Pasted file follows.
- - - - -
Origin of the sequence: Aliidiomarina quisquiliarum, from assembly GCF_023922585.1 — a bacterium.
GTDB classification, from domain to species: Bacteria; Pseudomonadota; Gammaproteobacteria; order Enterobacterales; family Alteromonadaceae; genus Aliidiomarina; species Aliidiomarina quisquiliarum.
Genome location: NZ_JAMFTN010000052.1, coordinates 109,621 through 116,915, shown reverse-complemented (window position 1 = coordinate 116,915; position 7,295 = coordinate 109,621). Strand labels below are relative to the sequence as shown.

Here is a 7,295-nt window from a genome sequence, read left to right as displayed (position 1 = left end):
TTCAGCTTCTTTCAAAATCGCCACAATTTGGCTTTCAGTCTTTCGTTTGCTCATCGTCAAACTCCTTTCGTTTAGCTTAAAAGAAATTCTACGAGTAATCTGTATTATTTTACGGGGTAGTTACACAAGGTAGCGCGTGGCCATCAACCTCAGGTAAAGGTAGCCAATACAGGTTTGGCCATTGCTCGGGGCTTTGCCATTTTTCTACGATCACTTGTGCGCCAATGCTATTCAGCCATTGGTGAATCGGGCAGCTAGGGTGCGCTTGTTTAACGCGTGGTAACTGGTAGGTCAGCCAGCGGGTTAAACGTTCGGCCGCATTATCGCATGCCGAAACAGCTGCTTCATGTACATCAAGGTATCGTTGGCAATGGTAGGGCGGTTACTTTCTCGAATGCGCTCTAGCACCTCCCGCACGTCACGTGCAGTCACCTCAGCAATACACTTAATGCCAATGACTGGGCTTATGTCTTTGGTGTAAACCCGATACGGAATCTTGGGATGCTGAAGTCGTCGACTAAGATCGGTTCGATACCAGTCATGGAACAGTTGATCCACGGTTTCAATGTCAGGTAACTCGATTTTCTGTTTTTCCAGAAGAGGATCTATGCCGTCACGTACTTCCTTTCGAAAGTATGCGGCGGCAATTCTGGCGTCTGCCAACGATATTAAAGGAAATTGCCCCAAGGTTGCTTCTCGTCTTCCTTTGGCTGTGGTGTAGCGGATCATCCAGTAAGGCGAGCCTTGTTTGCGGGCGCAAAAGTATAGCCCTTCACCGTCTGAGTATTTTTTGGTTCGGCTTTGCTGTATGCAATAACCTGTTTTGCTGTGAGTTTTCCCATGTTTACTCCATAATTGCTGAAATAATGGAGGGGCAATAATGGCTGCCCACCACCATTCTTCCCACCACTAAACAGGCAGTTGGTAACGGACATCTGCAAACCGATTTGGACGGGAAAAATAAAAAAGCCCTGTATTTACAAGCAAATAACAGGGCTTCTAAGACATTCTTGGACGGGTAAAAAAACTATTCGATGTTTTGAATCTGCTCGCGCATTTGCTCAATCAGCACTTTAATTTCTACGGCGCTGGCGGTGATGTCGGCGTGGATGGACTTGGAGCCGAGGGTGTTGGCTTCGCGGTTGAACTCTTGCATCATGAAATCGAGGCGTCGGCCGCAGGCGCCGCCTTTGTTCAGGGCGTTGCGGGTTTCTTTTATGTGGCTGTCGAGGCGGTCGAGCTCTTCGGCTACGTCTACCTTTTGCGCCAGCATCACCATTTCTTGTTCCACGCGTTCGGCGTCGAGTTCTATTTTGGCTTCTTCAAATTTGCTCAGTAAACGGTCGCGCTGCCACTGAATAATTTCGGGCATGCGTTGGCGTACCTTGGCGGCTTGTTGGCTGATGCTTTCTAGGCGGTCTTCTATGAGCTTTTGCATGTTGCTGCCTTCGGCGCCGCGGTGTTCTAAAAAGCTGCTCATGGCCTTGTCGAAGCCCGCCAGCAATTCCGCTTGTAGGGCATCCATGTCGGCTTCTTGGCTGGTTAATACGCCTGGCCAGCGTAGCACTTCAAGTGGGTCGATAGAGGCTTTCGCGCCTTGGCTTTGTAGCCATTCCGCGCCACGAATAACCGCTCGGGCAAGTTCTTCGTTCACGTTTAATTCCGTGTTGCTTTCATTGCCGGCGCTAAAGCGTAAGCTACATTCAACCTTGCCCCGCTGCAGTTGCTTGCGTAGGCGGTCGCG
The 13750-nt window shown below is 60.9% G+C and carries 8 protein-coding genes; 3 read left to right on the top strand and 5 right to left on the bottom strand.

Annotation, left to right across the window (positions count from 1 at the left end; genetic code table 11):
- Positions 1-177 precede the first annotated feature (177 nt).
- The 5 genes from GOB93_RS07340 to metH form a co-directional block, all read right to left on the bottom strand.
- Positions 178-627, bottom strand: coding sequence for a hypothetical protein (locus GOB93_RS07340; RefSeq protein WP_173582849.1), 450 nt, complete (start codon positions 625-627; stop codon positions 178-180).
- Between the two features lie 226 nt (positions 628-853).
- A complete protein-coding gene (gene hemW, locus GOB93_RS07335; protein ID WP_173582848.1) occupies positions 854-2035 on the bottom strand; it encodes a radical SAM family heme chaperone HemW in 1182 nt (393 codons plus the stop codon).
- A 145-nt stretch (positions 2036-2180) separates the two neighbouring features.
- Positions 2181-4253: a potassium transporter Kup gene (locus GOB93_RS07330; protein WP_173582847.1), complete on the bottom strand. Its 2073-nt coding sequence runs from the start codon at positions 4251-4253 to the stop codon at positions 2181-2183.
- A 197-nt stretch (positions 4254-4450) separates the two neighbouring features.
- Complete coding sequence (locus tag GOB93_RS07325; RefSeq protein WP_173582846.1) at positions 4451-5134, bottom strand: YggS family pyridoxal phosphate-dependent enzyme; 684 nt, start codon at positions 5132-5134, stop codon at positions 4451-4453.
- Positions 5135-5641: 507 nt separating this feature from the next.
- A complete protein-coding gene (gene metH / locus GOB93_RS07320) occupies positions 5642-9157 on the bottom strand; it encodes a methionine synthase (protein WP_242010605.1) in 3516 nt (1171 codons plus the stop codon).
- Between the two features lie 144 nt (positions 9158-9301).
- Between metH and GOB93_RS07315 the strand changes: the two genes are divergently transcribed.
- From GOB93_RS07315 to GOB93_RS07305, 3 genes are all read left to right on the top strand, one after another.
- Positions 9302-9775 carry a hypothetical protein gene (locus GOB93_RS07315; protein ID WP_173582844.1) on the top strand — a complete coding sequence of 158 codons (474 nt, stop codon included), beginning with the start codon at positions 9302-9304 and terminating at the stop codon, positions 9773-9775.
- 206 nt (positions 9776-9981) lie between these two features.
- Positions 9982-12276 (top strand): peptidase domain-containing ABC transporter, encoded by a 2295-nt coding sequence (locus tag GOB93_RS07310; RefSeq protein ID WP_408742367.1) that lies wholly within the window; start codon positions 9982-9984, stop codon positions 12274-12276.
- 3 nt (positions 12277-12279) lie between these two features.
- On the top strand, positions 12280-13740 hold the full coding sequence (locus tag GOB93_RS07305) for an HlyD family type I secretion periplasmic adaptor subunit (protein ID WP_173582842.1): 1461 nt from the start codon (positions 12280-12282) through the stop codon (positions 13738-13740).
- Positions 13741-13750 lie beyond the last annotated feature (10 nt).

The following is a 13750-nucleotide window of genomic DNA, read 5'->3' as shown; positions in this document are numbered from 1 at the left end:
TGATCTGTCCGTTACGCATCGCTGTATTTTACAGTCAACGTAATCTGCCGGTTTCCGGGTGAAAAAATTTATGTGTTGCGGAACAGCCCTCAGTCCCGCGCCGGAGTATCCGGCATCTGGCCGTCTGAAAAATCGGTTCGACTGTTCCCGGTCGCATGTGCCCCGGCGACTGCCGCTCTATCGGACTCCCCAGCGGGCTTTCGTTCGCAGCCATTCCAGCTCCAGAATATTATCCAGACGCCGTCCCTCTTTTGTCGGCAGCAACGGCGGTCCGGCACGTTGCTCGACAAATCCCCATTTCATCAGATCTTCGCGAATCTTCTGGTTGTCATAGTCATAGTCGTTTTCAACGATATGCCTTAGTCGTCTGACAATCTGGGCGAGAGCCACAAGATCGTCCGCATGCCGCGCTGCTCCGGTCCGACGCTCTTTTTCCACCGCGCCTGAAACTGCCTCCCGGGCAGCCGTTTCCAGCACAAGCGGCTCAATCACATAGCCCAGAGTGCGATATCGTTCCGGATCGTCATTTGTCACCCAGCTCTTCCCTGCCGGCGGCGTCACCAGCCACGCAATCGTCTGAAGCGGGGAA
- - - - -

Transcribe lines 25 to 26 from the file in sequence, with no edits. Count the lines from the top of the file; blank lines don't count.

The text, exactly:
- 3 nt (positions 12277-12279) lie between these two features.
- On the top strand, positions 12280-13740 hold the full coding sequence (locus tag GOB93_RS07305) for an HlyD family type I secretion periplasmic adaptor subunit (protein ID WP_173582842.1): 1461 nt from the start codon (positions 12280-12282) through the stop codon (positions 13738-13740).